Fish from a Tube
When you hook into a good one, it can get pretty exciting ...
good fish tow you about during play.
There is a problem to be avoided if a fish dives right under you.
That's a bad idea
because a tangle in your fins can happen if you allow it.
It happens when a tubing novice hooks a good fish and pulls. The
fish comes towards the angler, and the tube drifts towards the
fish, until both are close together. Now the angler pulls
upwards, and the still strong fish pulls against the high rod
tip, and dives away from the angler to the bottom. The rest of
the fight is boring, over the unseen fish, rod bent, short line,
and easy to lose the fish.
So here is a bit of
information about how best to play a big fish from a float tube.
1 Try to keep the fish at medium distance.
2 A short line, vertical direct down fight can cause line breakage (not enough line to
stretch and shock absorb) or sometimes a hang-up in fins or fin straps, followed
by a break.
3 If you find yourself directly over the fish, try moving a short distance
away, and the side strain will encourage the fighting fish to make a (safer) run
away safely in mid-water, with fewer lost fish over a season's fishing.
4 The direct down dive can be avoided in the first place if you move away
a little distance on a parallel course, and when he feels side strain he will
pull away, running, rather than diving down.
5 Just fin away a bit to counter the "two of us drawing closer" effect.
6 Also ... don't raise the rod much when a fish is very close, the
upwards vertical pull makes it want to dive down under your feet to get away
from the upwards pull.
7 A lower rod tip will make the fish run away without diving. Unfortunately
the sideways rod will accentuate the rotation effect of the tube,
should not only backpedal, but also counter the tendency to turn caused by the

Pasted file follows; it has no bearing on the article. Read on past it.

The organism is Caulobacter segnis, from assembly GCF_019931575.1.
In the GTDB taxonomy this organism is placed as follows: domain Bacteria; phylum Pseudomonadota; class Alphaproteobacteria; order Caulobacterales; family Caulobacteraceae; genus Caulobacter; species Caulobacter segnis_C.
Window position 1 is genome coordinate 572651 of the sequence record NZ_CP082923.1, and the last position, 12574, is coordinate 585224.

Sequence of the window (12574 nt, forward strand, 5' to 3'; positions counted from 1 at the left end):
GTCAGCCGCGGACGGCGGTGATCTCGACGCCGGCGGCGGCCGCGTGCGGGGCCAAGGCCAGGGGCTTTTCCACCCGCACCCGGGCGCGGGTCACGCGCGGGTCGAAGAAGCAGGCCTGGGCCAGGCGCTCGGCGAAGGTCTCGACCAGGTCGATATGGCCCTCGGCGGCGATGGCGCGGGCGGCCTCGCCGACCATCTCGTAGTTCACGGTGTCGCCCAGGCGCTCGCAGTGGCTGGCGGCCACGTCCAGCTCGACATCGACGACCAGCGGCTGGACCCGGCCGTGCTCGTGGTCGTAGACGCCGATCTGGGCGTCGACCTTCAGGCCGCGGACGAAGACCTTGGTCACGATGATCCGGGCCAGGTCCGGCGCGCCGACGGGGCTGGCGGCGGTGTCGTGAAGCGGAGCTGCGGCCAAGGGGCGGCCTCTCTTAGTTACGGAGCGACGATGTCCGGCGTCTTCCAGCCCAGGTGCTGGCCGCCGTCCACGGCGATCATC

sideways rod's pull. This is difficult to get used to, but well worthwhile.
8 These tube control manoeuvres for a fight with a big fish are very
similar to the boat control techniques of an experienced marlin fishing boat
skipper... a correct positioning of the rod's pull and boat can avoid excessively long
runs, or excessively deep dives, and keeps a fish moving and tiring, rather than
sulking and saving energy.
Author with a
25 from his Bullet
Avoid pulling from right behind a freshly hooked fish too early in the
fight. This causes a long fast shallow run with a dangerous jump at the end when
the line is submerged, causing a break.
Instead cruise the tube in a
parallel course 20 metres to the side of the fish, then the runs are slower, shorter, and change
direction often, preventing excessive loss of line.
Don't bring it too close too soon - a greater length of
line acts as a
shock buffer for when head shaking begins. That head shaking could cause the
hook's hold to tear and open up a little hole, causing a loss on a later
headshake or jump.
When far away raise the rod to free line of the water's grip.
lower the rod to get a side pull and make the fish move away to a safer
You will find that doing all this will make the fight of a big tube caught fish into
quite an energetic affair for your legs! Up till now your arms did
it all. But it's worth the care, because it will result in a very, low number of lost fish.
both from tubes
Del Canty with the 26lbs Rainbow
Canty with a 23lbs Brown Trout